Canna Lilies
canna lily cultivar called pretty butterfly

Growing Canna Lilies Links

Growing Canna Lilies
Photos of different cultivars of Canna.
Canadian Gardening article on starting Cannas indoors
Buzzle.com's Canna Lily growing article
E-How article on growing Canna Lilies
Plant Delights Nursery has an in depth article on growing Cana Lilies.
Making hypertufa garden accessories

Small Print

This information is for general knowledge.

Overwintering Canna Lilies

Canna Lilies are tropical plants and don't like freezing weather. If your winter is cold enough to freeze the ground then you need to bring in your canna lilies over the winter.

canna lily

Digging up the Canna Lilies

The stems of the Canna Lily come out of large rhizomes. Most of the rhizomes will be near the surface in the top 10 inches or less. Occasionally if they bump against a wall or the sides of the pot the rhizome will grow downward. it's quite easy to bruise or damage the rhizome so you need to dig carefully.

You can use a spade, or a garden fork. I've used garden trowel when I'm digging my Canna Lilies in large pots.


First step is to trim the stems about 6 inches above the root. This leaves a convenient handle.

If you have not used pesticides on your plants and you know your soil is safe, you can try tasting the inside of the stem. (It can be eaten in salads)

canna lily

If I'm growing in a pot or a garbage can I invert the pot and tap the whole root ball out if I can.

If the Canna Lily is growing in the ground or a heavy pot then I carefully dig it out. I go all around the plant and carefully free it from the soil. Don't worry if you cut through a rhizome. Just put any piece aside.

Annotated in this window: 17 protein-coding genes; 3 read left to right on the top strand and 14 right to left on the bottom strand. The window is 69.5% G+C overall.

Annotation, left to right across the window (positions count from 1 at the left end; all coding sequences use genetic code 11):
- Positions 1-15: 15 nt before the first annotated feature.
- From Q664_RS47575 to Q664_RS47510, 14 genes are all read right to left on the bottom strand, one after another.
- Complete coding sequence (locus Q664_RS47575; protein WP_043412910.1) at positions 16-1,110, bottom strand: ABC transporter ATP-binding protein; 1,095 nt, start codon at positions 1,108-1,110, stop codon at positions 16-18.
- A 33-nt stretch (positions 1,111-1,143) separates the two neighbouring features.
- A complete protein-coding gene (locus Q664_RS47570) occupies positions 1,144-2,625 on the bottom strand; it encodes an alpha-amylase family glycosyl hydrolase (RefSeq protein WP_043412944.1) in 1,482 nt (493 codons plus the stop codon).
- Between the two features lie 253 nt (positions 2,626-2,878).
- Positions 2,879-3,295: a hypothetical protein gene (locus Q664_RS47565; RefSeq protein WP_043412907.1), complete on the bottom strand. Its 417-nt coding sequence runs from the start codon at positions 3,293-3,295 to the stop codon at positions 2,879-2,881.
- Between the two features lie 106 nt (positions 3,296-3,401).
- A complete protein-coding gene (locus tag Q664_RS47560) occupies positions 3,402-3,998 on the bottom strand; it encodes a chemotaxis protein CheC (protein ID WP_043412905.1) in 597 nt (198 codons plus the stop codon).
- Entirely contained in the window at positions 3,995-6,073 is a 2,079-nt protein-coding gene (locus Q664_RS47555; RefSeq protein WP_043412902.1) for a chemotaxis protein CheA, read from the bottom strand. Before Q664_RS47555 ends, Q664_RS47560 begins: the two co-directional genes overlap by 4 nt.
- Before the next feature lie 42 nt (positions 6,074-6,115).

The roots fill the pot quite tightly and I had to tap and pull quite hard

Next step is to free the rhizomes from the soil. I mostly use my hands. Go slowly and gently. You can trim the long fleshy roots but be careful not to damage or bruise the rhizomes.


canna lily

Trim the Roots of the Canna Lily

When most of the soil is removed, trim the thick roots. You can also trim the stems a bit shorter.

If the rhizomes are very large you can carefully snap them in large sections. I do this every year because I usually need smaller roots for the pots.

The Canna Lily rhizome should be allowed to dry out for a few hours. Don't leave them in the sun and don't allow them to freeze. If the soil is very wet dry them till the soil left is almost dry. This is to prevent your Canna Lily from Rotting.

canna lily

Prepare a large box and have some peat moss ready. I use rubbermaid containers but if I had wood boxes or bushel baskets they would work well. Put a layer of peat in the bottom at least 1 inch thick. Carefully put a layer of rhizomes on top of the peat and cover them with peat. Put more rhizomes in and cover them. it's important not to allow the pieces to touch otherwise they might rot. Cover the box with newspaper or plastic that has been slashed.

You want to keep your rhizomes from drying out completely but you don't want any condensation. DO NOT use the rubbermaid cover. Your roots will rot.

I've seen people wrap their roots in newspaper instead of peat moss.

That's it. Put your container in a DARK and cool place. It should be below 50 degrees F. otherwise the Canna will start growing too soon, or rot. I bring my plants in before the first frost and put them in the cold room in the basement. They should be cool but not freezing.

I'm sure that the roots could be kept in a refrigerator if you could spare the space.

During the winter, check on your Canna lily roots and make sure that they are not going mouldy because of too much condensation.

I've used this method overwintering my Canna Lilies for years. As soon as the weather warm up they start sprouting and it's a race to plant them. You can also start them inside in pots to give them an early start if you have a sunny window.

It is sometimes possible to overwinter your canna Lilies just by drying out the rizomes a bit and placing them in a loose pile in a bucket. This will work better if your roots are not damaged or bruised and if you have a nice cold dry room for them.


I try to be accurate and check my information, but mistakes happen.

email me if you find mistakes, I'll fix them and we'll all benefit: Christine